Read this young Belizean man’s story about surviving rape and incest by both male and female rapists.

Putting Professional Women in their place

Feminist Aliens is a brilliant project run by some amazing women from the Caribbean and Africa.  They recently posted the first person testimony of one of the founders who was sexually assaulted while on an internship:

I was 22, training to become a member of one of the oldest and most patriarchal professions. I had already completed four years and my career horizon loomed large after all I had only a few more months and requirements to complete. From Day One I was warned about the ‘professional climate’, maybe it was a code for ‘this is a man’s domain’, but it was during my required internship that I really fully understood the extent of this climate. My first encounter with “wuk fuh wuk” happened that summer.What basically was communicated as “don’t worry I will look out for her”, a subtle, gesture of “I understand” or “I was there too as a struggling student trying to make my mark”, turned into “you put out for me and I will take care of you”.


She then goes on to detail the heinous sexual assault and abuse of power by a very powerful man and subsequent sexual harassment at other places of employment. Not only was such behaviour criminal, it was common knowledge that these men were predators. Widespread acceptance of such behaviour meant that it was difficult for young women to be accepted as colleagues by their male peers:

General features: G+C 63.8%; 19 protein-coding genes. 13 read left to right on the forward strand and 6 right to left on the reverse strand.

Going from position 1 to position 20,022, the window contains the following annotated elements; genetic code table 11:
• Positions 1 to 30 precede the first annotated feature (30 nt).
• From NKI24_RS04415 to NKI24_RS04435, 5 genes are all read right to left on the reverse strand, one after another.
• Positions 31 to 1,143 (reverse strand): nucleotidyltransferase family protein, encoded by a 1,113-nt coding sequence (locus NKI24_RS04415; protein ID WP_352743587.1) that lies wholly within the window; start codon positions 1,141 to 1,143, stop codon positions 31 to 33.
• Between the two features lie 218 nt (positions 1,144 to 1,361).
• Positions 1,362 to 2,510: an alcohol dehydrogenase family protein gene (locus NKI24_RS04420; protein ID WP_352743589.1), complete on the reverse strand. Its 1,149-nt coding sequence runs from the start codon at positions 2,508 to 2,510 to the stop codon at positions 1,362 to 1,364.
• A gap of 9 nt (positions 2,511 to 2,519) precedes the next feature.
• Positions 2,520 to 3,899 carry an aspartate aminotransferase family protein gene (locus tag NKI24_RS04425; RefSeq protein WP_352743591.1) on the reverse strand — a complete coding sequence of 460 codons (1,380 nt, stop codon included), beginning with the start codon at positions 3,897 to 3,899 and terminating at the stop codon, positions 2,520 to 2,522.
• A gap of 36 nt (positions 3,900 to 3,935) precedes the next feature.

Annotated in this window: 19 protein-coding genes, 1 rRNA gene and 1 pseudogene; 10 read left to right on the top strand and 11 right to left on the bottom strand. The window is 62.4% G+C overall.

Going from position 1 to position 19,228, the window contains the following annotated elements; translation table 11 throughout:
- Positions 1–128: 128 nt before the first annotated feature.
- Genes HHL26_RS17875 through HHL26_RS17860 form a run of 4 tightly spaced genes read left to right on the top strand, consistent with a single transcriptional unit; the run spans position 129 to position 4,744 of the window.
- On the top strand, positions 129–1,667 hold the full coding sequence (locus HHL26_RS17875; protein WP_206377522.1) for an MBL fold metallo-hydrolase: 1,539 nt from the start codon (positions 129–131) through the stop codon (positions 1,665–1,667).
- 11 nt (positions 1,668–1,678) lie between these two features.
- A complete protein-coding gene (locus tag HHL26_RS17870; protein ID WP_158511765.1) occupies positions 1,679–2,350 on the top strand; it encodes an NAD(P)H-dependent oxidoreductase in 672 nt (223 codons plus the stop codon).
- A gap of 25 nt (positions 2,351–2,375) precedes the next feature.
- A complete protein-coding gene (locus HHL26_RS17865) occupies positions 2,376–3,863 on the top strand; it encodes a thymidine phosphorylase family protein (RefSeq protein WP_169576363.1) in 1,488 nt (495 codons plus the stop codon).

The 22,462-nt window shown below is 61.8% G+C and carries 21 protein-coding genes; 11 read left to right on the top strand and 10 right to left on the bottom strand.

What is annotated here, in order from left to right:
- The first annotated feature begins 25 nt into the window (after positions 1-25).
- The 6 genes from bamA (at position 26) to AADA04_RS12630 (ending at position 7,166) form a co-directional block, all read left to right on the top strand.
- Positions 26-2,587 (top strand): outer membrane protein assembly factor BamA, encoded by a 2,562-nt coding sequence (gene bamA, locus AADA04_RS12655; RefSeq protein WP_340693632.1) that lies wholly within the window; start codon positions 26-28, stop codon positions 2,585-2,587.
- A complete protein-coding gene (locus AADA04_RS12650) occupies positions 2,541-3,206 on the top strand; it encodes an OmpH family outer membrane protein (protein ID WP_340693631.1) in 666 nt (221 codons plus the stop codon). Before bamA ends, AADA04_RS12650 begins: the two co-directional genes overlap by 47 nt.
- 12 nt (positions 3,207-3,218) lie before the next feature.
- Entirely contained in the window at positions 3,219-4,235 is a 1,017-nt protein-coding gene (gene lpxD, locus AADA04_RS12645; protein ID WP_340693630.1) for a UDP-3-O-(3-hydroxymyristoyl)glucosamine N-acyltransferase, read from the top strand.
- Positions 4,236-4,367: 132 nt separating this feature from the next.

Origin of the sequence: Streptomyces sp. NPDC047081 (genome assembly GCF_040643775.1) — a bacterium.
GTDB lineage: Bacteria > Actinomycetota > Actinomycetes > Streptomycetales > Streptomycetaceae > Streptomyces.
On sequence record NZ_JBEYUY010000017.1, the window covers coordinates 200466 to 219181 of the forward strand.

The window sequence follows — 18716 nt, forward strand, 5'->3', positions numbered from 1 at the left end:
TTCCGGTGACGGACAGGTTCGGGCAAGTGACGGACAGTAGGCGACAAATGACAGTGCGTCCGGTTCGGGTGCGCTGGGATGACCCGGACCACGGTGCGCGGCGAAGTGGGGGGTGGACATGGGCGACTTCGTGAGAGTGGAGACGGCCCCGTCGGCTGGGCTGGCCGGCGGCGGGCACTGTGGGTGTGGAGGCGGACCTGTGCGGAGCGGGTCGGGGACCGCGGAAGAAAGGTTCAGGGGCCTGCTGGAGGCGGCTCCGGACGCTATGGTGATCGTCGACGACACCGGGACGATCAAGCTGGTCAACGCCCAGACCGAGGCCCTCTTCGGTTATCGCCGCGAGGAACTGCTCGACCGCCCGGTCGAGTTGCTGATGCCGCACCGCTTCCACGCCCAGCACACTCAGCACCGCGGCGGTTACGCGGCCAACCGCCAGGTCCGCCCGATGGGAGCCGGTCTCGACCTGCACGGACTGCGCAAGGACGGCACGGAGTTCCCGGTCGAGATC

I left that job and tried to branch out on my own but was constantly subjected to unwanted comments from senior male members of the profession. “I like red women so be careful.” or “You know them bow legs sexy in them heels.” and “Next time I see you girl… (shaking head in desire at least so it appeared)”. Instead of feeling like a colleague, I felt like a sideshow.

Much is made about the fact that of the minority of Caribbean people who are privileged enough to attend university women outnumber men.  As Tracy Robinson noted years ago very little mention is made of what women’s numerical dominance means in terms of the sexual assault and harassment they face just because they are women. As more women enter the professions we need to break the silence on the sexual assault and harassment that seem to come with the territory. Outing rapists, especially powerful rapists is not easy but it must be done.

Go read the entire article here.

Sexism, heterosexism and homophobia are scourges across the entire Caribbean.  The Dominica Bureau of Gender Affairs recently took to the streets to protest, noting that  “60.3% of 614 cases of domestic violence were sexual abuse. 72.3% of these domestic violence cases involved victims below the age of consent (0-15 years). Of that figure, 3.79 were males and 68.5 were females.”

In Trinidad and Tobago men and women have come forward to report sexual and physical assault by government Ministers.

Check out part one and part two of Healing Through Words, a series on surviving sexual assault.

Rape is no laughing matter.